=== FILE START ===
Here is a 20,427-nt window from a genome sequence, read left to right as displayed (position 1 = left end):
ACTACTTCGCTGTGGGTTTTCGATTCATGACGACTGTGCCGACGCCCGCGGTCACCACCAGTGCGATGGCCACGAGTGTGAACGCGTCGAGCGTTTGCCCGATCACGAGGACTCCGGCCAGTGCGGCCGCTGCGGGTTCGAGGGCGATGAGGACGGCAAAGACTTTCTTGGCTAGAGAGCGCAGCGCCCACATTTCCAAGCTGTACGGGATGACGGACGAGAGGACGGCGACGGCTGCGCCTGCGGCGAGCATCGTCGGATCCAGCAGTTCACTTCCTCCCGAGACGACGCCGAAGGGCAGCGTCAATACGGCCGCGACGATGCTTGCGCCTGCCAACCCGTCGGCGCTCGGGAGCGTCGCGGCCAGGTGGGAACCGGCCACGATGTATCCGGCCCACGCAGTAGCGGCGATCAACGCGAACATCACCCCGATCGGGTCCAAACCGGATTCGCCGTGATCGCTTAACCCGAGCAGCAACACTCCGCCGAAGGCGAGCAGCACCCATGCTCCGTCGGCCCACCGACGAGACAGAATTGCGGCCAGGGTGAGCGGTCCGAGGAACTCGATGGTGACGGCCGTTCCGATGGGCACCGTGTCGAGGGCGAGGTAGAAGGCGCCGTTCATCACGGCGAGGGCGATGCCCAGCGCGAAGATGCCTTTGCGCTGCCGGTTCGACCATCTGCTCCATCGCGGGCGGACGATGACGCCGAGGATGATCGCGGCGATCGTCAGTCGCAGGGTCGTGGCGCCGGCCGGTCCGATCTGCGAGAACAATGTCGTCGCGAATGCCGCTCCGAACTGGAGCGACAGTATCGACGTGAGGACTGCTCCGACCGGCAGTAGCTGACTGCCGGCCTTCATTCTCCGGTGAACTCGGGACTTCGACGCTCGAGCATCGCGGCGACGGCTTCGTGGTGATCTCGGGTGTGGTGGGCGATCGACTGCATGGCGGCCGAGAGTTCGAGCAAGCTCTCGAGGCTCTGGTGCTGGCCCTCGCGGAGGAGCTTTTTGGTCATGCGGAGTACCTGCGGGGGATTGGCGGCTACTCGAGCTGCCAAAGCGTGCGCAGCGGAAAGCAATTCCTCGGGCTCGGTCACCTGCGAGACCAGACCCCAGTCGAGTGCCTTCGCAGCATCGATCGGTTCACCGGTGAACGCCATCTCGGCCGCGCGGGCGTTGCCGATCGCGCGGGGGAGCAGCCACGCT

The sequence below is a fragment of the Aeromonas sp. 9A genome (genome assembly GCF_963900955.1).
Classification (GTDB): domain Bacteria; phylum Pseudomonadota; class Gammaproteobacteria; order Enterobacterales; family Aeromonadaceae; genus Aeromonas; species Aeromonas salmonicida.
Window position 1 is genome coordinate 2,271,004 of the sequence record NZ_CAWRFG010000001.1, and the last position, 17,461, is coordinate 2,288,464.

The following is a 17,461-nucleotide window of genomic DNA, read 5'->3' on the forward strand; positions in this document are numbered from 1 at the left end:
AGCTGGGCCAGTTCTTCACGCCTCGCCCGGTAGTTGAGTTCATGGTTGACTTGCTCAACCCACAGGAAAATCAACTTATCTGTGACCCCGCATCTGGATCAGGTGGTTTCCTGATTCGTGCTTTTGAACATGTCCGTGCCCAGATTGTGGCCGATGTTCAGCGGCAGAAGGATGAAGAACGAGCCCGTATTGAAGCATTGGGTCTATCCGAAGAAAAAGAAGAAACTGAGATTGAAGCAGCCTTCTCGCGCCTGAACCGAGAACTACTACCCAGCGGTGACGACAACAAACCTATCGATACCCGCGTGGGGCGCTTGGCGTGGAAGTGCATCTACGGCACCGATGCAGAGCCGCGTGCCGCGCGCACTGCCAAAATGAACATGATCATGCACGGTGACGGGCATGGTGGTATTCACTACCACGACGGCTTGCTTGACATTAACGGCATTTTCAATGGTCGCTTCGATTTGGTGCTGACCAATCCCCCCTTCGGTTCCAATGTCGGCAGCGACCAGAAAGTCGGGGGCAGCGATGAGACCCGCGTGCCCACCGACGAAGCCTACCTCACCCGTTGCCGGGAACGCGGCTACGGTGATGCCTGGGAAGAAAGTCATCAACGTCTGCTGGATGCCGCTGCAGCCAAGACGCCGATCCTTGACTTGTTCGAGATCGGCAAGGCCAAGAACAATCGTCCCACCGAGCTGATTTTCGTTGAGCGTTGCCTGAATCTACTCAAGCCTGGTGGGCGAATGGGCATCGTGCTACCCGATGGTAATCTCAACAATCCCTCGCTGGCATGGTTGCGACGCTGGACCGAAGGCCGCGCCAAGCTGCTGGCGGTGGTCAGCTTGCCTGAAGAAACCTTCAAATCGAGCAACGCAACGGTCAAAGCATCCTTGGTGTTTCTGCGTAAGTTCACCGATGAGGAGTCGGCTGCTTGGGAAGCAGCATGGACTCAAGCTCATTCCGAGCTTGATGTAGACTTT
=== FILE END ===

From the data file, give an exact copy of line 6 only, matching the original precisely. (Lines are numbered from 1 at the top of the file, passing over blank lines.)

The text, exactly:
The following is a 17,461-nucleotide window of genomic DNA, read 5'->3' on the forward strand; positions in this document are numbered from 1 at the left end: